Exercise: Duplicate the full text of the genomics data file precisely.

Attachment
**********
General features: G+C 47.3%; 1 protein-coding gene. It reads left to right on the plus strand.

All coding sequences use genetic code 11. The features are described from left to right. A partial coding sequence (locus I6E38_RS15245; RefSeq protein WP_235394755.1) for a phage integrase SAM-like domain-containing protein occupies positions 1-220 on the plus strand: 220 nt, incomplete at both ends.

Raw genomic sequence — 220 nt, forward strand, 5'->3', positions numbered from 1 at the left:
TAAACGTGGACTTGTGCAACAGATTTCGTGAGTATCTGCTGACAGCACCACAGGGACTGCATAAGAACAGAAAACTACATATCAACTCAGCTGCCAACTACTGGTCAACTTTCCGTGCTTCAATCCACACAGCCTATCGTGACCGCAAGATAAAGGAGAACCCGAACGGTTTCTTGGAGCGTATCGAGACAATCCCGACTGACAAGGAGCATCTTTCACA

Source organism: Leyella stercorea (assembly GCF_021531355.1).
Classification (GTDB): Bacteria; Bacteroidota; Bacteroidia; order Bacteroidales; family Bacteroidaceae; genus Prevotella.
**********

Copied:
General features: G+C 47.3%; 1 protein-coding gene. It reads left to right on the plus strand.

All coding sequences use genetic code 11. The features are described from left to right. A partial coding sequence (locus I6E38_RS15245; RefSeq protein WP_235394755.1) for a phage integrase SAM-like domain-containing protein occupies positions 1-220 on the plus strand: 220 nt, incomplete at both ends.

Raw genomic sequence — 220 nt, forward strand, 5'->3', positions numbered from 1 at the left:
TAAACGTGGACTTGTGCAACAGATTTCGTGAGTATCTGCTGACAGCACCACAGGGACTGCATAAGAACAGAAAACTACATATCAACTCAGCTGCCAACTACTGGTCAACTTTCCGTGCTTCAATCCACACAGCCTATCGTGACCGCAAGATAAAGGAGAACCCGAACGGTTTCTTGGAGCGTATCGAGACAATCCCGACTGACAAGGAGCATCTTTCACA

Source organism: Leyella stercorea (assembly GCF_021531355.1).
Classification (GTDB): Bacteria; Bacteroidota; Bacteroidia; order Bacteroidales; family Bacteroidaceae; genus Prevotella.